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Drum It Up! Steel Drum Industry News, Trends, and Issues

Archive for July, 2017

Improving Railroad Safety is a Success

July 25th, 2017 by Howard Skolnik

Filed under: Safety, Skolnik Newsletter

The Federal Railroad Association (FRA) established the Railroad Safety Advisory Committee (RSAC) to provide advice and recommendations to the FRA on railroad safety matters. The RSAC is a formally chartered and structured Federal Advisory Committee and provides a forum for collaborative rulemaking and program development. RSAC consists of representatives from all of the agency’s major stakeholder groups, including railroads, labor organizations, suppliers and manufacturers, and other interested parties. RSAC’s achievements are many. Since the establishment of RSAC, rail accidents per million train miles are down by nearly 30 percent as total miles and passenger counts increased significantly. Because of broad industry collaboration through committees like RSAC, success happens.

The past 20 years have proven that industry and government can accomplish much when they work together toward a common goal (i.e., developing rulemakings, regulations and safety policies, advancement of technologies and more importantly, saving lives today and tomorrow across our great nation moving forward). RSAC is one tool that FRA and its partners use to advance safety, and we need every effective tool to improve safety.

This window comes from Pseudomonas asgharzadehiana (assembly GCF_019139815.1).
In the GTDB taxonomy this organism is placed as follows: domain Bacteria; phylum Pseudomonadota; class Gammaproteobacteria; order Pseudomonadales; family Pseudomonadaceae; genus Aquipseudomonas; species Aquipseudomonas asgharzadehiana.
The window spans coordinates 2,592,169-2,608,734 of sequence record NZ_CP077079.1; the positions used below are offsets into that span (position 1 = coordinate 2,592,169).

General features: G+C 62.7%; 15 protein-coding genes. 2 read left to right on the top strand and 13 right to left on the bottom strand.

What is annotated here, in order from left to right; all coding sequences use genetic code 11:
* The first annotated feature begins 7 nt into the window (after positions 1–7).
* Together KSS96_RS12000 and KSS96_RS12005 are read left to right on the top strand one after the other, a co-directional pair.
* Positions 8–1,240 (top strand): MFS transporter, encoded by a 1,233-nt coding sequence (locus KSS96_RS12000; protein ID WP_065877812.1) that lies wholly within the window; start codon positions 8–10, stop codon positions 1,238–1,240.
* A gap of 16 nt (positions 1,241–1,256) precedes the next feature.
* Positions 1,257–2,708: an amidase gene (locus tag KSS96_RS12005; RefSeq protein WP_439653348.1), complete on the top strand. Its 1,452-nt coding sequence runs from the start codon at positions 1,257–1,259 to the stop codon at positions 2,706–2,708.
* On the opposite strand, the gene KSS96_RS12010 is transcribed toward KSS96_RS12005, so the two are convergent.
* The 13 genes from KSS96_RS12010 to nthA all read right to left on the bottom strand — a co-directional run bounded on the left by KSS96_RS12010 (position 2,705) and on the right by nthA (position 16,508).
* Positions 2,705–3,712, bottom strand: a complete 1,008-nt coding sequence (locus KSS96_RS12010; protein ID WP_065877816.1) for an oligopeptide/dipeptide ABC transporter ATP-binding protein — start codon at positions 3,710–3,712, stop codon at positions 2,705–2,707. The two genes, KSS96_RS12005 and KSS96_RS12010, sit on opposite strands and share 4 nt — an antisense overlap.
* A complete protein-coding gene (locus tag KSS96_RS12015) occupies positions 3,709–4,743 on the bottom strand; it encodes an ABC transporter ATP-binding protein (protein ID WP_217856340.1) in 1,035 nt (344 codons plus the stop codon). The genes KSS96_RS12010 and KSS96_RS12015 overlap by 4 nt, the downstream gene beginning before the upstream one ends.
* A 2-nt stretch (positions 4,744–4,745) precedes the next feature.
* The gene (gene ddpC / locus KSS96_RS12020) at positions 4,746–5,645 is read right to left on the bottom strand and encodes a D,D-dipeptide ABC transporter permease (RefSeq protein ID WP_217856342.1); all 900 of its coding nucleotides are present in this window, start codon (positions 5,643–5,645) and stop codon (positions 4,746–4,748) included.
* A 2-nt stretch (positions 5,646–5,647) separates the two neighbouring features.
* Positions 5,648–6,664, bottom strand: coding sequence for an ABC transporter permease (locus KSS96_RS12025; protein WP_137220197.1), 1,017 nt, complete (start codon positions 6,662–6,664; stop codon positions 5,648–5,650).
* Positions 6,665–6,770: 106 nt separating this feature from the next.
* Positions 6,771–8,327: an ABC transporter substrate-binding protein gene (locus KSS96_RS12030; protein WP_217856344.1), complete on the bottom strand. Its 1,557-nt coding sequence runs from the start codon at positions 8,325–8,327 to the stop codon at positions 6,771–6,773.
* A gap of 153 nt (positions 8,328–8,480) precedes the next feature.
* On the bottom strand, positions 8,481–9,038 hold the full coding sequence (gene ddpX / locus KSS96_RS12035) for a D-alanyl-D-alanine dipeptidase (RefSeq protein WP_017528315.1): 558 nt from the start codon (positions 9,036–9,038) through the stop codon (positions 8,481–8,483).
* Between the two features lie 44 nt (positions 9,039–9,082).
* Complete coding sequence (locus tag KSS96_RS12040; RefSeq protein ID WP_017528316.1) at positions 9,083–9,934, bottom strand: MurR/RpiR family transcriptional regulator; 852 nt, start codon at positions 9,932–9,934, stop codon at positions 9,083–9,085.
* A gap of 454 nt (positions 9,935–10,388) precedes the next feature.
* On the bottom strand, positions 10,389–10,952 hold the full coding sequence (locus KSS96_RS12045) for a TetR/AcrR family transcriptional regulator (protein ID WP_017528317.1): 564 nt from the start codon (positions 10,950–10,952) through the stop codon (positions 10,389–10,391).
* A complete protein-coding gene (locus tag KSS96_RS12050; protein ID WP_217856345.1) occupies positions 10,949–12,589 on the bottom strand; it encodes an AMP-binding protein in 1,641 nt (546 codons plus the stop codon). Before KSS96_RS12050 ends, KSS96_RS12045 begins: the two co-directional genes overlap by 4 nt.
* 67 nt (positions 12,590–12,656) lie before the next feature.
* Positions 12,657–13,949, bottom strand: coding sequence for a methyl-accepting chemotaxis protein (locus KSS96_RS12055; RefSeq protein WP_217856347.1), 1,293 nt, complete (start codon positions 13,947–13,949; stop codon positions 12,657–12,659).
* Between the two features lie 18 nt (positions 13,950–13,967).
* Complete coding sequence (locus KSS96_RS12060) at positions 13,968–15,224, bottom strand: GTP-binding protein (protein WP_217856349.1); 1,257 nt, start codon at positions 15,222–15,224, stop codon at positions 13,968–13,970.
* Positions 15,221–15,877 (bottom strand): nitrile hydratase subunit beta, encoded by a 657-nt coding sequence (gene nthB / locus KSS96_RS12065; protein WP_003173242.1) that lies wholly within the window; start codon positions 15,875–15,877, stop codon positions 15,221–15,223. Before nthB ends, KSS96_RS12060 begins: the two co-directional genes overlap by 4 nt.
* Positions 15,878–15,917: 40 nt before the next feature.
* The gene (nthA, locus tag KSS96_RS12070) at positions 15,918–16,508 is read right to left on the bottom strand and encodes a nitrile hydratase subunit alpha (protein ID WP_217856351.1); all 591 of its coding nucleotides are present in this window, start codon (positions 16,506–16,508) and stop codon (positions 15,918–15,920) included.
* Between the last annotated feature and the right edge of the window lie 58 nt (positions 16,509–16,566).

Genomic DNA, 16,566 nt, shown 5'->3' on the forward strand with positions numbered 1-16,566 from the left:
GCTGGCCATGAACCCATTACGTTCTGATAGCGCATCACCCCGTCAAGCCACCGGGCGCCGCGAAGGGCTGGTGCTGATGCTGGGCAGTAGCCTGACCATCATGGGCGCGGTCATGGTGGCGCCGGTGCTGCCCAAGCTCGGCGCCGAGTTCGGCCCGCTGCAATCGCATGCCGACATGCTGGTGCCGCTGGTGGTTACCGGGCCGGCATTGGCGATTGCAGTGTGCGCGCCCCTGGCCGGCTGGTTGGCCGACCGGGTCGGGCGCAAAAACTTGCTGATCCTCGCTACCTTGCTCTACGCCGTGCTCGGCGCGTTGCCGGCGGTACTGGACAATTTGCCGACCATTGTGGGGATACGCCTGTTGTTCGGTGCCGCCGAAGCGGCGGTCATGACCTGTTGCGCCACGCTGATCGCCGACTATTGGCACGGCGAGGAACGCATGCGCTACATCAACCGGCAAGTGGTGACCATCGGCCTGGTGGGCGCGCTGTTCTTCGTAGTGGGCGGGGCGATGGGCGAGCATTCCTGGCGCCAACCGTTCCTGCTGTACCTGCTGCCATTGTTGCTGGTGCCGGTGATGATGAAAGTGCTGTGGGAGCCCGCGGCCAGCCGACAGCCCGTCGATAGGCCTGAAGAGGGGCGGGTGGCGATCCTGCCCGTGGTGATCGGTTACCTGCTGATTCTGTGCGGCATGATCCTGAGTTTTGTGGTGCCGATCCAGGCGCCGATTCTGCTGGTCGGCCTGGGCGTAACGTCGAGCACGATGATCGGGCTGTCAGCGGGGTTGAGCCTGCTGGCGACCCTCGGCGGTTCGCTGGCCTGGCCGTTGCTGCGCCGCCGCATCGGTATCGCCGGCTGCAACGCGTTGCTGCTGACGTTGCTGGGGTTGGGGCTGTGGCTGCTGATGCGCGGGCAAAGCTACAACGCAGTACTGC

Check out the railroad safety facts and statistics here!

Epoxy Phenolic Lined Steel Drums

July 21st, 2017 by Natalie Mueller

Filed under: Industry News

Steel drums are a versatile packaging for the transport and storage of many materials. However, there are some materials, usually liquids in the food or chemical industries, that may not be compatible with steel. In these cases, drum linings are used to protect both the contents and the drum from contact due to damage or contamination from their interaction. The drum lining most commonly used at Skolnik is an epoxy/phenolic lining.

Epoxy phenolic coatings offer consistent high quality protection for a wide range of applications. The lining is created by combining heat-cured epoxy resin with thermosetting phenolic resin. The chemical resistance from these two resins makes for an ideal lining for a container holding liquids such as food products, detergents, latex paints or other materials with a pH range above 7.

This lining has high resistance to 92%-98% sulfuric acid at temperatures up to 120 degrees Fahrenheit. The coating is also resistant to hydrochloric acid, phenol, anhydrous chlorobenzene, carbon tetrachloride and many other chemicals. An epoxy phenolic lining is also flexible. So, when applied correctly, the lining can adhere to a dent and bend with the metal, preventing any chipping or contamination of the contents.

At Skolnik, we strive to protect our clients, their materials and communities by connecting them with the right container for their contents and needs. Our lined steel drums are just one way we ensure that our drums are thicker, heavier and stronger enough to do the job. Free compatibility testing is available, and recommended, to insure content integrity.

Open Head vs. Tight Head Steel Drums At A Glance

July 20th, 2017 by Natalie Mueller

Filed under: Industry News